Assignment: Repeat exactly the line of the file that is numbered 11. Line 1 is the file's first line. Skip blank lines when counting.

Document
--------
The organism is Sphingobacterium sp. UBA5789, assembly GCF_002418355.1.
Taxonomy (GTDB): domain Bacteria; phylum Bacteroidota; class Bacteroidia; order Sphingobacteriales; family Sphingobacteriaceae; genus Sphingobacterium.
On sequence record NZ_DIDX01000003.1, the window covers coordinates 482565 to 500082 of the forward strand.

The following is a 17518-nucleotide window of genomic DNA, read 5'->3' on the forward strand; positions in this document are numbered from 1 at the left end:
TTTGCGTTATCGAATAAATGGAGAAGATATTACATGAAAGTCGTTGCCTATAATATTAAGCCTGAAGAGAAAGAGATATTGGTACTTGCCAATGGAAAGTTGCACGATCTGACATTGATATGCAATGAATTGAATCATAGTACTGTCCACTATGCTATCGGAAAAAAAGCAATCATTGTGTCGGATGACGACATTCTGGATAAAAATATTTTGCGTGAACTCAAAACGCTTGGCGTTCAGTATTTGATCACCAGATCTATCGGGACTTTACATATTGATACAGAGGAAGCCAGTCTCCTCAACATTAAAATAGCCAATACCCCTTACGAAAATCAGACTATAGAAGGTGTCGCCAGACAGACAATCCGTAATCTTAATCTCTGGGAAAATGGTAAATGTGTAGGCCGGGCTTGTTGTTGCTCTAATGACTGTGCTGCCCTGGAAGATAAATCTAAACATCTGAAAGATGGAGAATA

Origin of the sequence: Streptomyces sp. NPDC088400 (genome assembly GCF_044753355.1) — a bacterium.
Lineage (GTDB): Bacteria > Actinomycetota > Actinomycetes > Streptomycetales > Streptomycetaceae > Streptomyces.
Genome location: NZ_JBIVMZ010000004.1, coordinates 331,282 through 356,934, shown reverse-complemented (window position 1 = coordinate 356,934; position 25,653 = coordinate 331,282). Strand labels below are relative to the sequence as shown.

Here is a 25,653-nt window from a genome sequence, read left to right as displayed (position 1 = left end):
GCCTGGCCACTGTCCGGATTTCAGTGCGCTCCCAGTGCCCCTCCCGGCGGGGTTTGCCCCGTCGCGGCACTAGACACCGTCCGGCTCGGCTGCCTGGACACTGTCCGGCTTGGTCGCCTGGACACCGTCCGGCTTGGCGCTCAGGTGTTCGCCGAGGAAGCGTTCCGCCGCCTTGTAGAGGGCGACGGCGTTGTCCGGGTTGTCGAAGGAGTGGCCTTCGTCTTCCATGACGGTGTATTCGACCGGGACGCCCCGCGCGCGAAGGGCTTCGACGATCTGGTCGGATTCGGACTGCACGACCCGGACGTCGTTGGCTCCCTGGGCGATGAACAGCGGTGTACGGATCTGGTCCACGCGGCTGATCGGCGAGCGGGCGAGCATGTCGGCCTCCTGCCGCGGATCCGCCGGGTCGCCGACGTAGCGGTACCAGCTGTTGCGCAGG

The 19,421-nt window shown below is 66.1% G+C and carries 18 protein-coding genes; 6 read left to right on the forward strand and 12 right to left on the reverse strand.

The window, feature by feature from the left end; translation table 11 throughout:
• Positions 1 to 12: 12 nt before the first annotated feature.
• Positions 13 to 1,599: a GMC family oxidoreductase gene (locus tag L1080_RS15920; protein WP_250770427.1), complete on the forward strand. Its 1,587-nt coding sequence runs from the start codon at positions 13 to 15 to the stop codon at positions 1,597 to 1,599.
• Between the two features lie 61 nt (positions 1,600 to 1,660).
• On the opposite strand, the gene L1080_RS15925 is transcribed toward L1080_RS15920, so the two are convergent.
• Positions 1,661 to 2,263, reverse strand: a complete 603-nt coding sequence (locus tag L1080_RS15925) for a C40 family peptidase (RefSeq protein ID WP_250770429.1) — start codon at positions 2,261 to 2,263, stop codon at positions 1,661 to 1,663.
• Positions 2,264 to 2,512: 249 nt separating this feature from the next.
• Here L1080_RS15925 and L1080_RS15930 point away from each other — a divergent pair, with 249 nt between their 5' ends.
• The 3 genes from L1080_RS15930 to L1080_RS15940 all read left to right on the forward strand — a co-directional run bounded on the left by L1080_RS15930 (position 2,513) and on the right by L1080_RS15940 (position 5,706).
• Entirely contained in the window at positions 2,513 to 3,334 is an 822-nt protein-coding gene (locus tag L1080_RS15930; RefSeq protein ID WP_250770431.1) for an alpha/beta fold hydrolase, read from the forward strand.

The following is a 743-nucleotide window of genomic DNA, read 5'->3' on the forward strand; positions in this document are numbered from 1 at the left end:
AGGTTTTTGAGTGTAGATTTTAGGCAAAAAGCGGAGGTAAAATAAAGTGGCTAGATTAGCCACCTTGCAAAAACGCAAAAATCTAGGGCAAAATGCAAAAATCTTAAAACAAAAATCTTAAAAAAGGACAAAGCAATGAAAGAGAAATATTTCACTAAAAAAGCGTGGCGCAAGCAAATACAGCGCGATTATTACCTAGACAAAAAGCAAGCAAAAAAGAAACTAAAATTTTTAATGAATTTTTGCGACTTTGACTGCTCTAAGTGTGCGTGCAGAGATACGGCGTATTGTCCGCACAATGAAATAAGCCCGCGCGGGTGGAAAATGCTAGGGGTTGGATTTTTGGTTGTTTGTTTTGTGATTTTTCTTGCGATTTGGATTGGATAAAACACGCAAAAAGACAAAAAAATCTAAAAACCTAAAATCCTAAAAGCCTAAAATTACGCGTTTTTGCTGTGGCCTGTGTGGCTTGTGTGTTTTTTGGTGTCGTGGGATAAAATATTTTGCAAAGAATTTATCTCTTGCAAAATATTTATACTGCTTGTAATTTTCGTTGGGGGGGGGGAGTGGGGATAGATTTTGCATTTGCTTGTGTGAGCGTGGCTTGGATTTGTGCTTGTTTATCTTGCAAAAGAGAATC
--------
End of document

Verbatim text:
The 19,421-nt window shown below is 66.1% G+C and carries 18 protein-coding genes; 6 read left to right on the forward strand and 12 right to left on the reverse strand.